Social and class are social constructions that have


Social constructions are notions, concepts or
perceptions of something that is based off of the collective views developed
and maintained within one’s society. Additionally, they are connotations that
have been assigned to various objects/events in society that relate to people’s
notions of their interactions and relationships with those objects. The
existence of social constructs requires people to collectively agree and accept
that they do exist. With that being said, it remains generally the inventions and
ideas institutionalized within a society.

There are many examples of socially
constructed entities; however the most prevalent throughout the film were
gender, race, and class. Examining these three entities through social
construction reveals that they do not really mean anything. They only have
meaning because society gives them meaning. Social construction looks at how
society groups people and how it privileges various groups over others. An
example of this is that we are women and men because society tells us that we
are, not because we choose to be. Similarly, society tells us what race we are
classified as and what social class we belong to.  Gender, race and class are social
constructions that have real consequences and effects on the lives of those living
in a particular society, and they shape the way we view ourselves and others.

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First taking a look at the social construction
of gender, it represents the various ways men and women are perceived in
society. Notions of gender relate to society’s attempts, based on the process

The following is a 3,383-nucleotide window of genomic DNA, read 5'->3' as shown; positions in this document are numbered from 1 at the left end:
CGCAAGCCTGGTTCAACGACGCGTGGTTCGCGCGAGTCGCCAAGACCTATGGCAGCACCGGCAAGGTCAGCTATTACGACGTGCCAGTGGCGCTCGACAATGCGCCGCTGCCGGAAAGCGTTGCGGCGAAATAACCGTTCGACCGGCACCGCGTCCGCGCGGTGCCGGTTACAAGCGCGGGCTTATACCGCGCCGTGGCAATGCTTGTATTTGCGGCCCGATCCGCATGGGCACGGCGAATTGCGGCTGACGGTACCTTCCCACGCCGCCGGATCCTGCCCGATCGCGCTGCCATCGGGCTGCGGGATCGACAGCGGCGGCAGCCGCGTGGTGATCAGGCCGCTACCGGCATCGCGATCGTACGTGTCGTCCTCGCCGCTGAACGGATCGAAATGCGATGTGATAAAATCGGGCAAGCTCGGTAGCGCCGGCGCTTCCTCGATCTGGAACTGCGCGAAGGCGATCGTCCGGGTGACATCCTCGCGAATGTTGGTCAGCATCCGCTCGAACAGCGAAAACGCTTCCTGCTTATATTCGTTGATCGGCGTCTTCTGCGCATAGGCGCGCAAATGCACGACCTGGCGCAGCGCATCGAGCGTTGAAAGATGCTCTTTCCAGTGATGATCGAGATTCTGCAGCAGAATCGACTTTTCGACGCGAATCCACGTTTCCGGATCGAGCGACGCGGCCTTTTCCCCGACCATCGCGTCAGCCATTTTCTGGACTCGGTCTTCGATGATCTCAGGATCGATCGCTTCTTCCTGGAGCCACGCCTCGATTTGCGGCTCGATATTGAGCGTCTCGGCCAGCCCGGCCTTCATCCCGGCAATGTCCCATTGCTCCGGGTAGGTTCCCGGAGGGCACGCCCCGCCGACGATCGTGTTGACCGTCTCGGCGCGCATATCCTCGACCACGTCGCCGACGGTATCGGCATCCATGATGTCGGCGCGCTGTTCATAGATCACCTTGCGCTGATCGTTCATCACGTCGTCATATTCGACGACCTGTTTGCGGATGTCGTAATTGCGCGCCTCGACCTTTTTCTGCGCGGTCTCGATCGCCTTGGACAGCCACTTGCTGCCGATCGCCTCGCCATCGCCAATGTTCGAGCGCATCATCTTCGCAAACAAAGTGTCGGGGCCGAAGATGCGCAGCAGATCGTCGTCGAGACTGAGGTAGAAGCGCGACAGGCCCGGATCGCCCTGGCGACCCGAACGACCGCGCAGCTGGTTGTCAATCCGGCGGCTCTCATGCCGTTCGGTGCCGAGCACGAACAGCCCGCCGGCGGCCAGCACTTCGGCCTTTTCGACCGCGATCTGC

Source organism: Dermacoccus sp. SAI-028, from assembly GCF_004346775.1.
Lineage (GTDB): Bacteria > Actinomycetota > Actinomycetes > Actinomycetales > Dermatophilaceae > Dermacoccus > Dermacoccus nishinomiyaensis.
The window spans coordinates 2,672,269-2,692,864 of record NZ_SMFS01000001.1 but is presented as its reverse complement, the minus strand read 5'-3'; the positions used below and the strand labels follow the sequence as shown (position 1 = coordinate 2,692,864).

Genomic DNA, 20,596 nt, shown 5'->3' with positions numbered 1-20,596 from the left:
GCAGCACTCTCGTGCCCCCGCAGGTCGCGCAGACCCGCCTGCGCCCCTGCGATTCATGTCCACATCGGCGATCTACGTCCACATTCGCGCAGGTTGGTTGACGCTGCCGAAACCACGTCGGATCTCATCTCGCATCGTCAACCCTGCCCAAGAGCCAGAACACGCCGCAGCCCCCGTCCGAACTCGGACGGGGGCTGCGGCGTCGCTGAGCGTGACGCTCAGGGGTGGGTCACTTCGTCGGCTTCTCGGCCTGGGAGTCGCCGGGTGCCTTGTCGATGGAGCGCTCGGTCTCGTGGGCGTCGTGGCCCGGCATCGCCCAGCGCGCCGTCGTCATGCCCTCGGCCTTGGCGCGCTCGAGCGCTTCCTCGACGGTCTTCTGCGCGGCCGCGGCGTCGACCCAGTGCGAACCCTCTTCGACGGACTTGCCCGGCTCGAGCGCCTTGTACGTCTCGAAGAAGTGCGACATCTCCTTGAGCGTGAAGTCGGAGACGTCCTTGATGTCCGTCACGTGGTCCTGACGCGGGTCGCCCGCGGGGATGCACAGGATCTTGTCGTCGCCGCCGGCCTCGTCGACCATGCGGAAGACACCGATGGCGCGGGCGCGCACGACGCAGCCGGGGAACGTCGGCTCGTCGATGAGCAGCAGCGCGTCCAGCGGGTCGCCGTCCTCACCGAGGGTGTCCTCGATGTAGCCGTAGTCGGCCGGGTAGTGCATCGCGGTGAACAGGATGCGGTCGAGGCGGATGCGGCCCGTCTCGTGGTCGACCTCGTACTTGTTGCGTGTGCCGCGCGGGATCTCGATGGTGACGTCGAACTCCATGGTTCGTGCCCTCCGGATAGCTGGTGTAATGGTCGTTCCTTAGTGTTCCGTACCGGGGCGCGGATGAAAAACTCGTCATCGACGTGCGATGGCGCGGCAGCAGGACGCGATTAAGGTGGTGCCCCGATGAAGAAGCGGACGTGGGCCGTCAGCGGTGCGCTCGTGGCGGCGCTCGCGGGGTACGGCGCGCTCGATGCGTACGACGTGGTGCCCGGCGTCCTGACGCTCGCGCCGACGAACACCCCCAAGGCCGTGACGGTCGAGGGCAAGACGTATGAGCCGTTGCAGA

of socialization, to construct masculine or feminine identities and
corresponding gender roles. Additionally, gender identity varies from one
society to another, based on sociocultural influences and the way members of a society
evaluate the role of males and females. Society categorizing its members
according to gender is one of the ways it is able to manipulate individuals and
promote inequality, leading to prejudice and discrimination. Stereotypes also
come into play, as they are beliefs about the characteristics and behaviors of individuals
in certain groups that are mostly socioculturally based as well. In general, the
idea of gender as a social construction examines the many processes by which
the expectations associated with being male or female is passed on through
society.

There are many instances throughout the film
that portray gender as a social construction. “Children of Men” immediately draws critical attention to
this through Kee, a young and pregnant West African immigrant, and the only
woman to become pregnant in 18 years. She is seen as a symbol of the humanity
of immigrants and the salvation of the human race itself. Contrasting this idea,
throughout the film, women were perceived as failed symbols of reproduction and
shameful symbols of infertility. If that is not enough, the entire film about motherhood and childbirth
is told from the perspective of a man. Throughout the film, Kee relies
completely on Theo, the male character, suggesting that the salvation of the
human race is not due to Kee and her daughter, but instead it is due to the
perseverance of the male character, Theo. (Show clip) In this scene, we see
that Theo’s posture signifies his paternalistic and authoritative hold over
Kee, as he is standing tall and almost protectively.  He leads Kee out of the building in a manner
that emanates his confidence as he holds Kee in his arms while she hunches over
against him, looking powerless and weak. “Children
of Men” portrays the degrading views of women in society, suggesting that
women are just bodies, that a woman’s value lies in her ability to reproduce,
and that she has no control over her body.

Next examining the social construction of